Why most of the electorate is so fed up with present MPs

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From: Barrie Frost, Watson’s Lane, Reighton, Filey.

WHEN local elections occur midway through the Government’s term in office, they invariably produce a “bloody nose” for them.

This time, although the Government inherited an appalling mess from the previous Labour governments and correcting this could never attract much popularity, the results have been very disappointing for the coalition and have been particularly hard on those councillors who have lost their jobs unfairly following much hard work and dedication, from no fault of their own.

The Prime Minister, David Cameron, tours the country and is continually telling us how he enjoys listening to the views of the people and will take them “on board”. He maintains he understands the message from the electorate loud and clear and that voters want the Government to focus on the priorities.

Chancellor George Osborne also defended the Conservative project on the economy insisting the Government should not change course and added: “I think we have got the right path for reducing the structural deficit.”

I do not believe both are telling blatant lies so I can only conclude that they are seriously deluding themselves.

The people I talk to, whom I also believe represent a fair selection of decent, intelligent people, are very, very disappointed at the performance of the Government, as they see ludicrously expensive, inefficient and totally unjust and undesirable policies continuing and receiving no attention.

Is the continuing war in Afghanistan not a disgraceful sacrifice of lives and money?

Why do we continue to accept the crazy judgments of the European Court of Human Rights?

Why are taxpayers forced to fund the legal costs of people like Abu Qatada?

Why do we still have troops based in Germany – the Second World War ended more than 65 years ago?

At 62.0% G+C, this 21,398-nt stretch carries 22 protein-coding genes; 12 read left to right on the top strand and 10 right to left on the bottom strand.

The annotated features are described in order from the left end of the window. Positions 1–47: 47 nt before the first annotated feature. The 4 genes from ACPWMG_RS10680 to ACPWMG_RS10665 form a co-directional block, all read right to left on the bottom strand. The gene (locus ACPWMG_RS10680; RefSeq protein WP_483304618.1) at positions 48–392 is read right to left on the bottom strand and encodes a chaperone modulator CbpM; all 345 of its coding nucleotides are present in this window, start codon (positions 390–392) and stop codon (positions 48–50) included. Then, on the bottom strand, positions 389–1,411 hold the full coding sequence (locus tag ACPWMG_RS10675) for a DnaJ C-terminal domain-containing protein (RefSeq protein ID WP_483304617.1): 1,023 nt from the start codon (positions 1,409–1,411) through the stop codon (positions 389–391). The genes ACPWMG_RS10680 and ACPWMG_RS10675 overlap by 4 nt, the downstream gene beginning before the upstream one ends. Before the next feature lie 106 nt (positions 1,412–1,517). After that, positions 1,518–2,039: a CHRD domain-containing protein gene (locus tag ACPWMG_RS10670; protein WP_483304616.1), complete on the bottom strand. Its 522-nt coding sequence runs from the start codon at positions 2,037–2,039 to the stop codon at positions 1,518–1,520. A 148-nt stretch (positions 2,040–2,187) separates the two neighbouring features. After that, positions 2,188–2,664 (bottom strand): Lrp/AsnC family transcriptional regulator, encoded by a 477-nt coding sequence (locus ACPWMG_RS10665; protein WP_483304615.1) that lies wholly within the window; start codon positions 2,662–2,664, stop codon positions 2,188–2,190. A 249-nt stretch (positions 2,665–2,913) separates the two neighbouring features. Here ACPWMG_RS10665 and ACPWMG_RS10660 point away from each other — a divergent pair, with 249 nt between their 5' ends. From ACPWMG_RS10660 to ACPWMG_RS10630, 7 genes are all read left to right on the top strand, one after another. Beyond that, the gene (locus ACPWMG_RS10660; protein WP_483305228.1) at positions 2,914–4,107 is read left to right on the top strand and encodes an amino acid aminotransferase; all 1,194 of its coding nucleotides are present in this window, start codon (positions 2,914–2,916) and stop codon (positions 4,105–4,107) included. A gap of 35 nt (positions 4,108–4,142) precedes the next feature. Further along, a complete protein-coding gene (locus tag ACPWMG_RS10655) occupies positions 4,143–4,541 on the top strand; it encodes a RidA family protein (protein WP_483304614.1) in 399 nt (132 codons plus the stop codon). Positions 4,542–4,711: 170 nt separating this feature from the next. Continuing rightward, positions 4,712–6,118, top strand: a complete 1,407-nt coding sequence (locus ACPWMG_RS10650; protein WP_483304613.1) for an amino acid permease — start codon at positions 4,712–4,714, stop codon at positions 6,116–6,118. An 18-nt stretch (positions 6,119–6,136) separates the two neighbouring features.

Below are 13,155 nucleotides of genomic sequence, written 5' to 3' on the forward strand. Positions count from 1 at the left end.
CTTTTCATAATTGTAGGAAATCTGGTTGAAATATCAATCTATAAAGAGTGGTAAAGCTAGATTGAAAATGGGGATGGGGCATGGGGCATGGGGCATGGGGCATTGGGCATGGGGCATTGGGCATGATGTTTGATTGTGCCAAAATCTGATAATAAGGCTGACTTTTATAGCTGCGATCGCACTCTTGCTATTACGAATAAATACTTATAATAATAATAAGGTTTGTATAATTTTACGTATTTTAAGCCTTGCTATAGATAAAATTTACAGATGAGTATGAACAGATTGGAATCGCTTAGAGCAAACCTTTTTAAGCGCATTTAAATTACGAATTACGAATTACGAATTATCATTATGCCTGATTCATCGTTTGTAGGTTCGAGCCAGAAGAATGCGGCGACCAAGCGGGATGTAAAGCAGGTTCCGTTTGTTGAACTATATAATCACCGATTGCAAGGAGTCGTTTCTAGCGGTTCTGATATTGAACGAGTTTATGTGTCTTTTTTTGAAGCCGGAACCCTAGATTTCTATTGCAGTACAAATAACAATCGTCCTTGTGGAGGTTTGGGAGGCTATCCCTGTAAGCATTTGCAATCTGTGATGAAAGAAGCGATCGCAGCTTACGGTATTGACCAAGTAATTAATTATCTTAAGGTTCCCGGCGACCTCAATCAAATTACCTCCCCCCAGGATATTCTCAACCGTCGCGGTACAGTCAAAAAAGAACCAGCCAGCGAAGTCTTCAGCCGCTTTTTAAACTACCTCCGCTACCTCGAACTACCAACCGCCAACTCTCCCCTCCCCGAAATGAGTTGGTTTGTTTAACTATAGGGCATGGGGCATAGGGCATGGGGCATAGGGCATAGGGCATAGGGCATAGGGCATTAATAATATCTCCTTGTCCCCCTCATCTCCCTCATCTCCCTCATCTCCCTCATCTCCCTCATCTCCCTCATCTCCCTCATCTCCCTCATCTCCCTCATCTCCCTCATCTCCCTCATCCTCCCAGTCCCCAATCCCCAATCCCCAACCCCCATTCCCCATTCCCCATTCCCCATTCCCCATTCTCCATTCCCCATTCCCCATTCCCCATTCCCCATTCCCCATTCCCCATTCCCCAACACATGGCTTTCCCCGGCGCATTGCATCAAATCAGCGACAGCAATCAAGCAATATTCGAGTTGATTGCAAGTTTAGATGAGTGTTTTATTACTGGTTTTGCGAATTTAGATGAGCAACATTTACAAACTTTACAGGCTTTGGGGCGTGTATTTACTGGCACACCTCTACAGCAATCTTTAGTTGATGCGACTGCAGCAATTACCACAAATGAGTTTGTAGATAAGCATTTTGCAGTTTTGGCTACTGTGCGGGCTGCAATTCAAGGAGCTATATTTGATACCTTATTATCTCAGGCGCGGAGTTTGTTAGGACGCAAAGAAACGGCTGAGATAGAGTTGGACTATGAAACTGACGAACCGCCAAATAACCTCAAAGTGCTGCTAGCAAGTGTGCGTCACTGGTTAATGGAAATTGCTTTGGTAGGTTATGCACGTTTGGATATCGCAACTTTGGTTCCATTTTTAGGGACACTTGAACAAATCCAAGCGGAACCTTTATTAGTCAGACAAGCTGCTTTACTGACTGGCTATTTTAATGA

Why do we give billions in foreign aid where it is not required or is abused?

Are wind farms really justified?

Why do the supremely talented members of the European Parliament believe moving EU business from Brussels to Strasbourg for one week every month is sensible, warranted and easily affordable?

Is membership of the EU really of benefit to Britain?

Why do taxes of about 140 per cent on petrol have to be made to fund all the waste and failed Government schemes?

Why are taxpayer-funded credit cards so easily abused by public servants?

Are prisoners having to face cuts in their facilities like the rest of us?

Doubtless there are many more concerns among the electorate which are similarly ignored. Instead, what do we get which has resulted in such disappointment at the polls.

Well, all is not lost for look what we’ve acquired? We’ve got the “granny tax”, the pasty tax, the charity tax, the caravan tax and the higher tax rate of 50p has been reduced to 45p.

Phew! I didn’t realise a top education was required to come up with these. Any wonder, Mr Cameron, why people are so fed up with our present MPs and why only 30 per cent of the electorate used their vote.

From: Brian Sheridan, Redmires Road, Sheffield.

JOHN Watson (Yorkshire Post, May 8) believes that the Government is unpopular because long-term Conservatives such as himself are shocked that their party supports gay marriage.

This would seem to be at odds with the Tory backbenchers who are dismayed that the Prime Minister has become embroiled in such a trivial matter when there are more important issues to address.

From: Mrs V Lloyd, Westfield Crescent, Kirkhamgate, Wakefield.

HEARING the political news reminds me of the early 1980s when Labour won control of Lancashire County Council. It might interest Ed Miliband, as the leader clamped 18 per cent on the Lancashire rates within a month of being elected.

The reason was the stopping of school milk by Margaret Thatcher.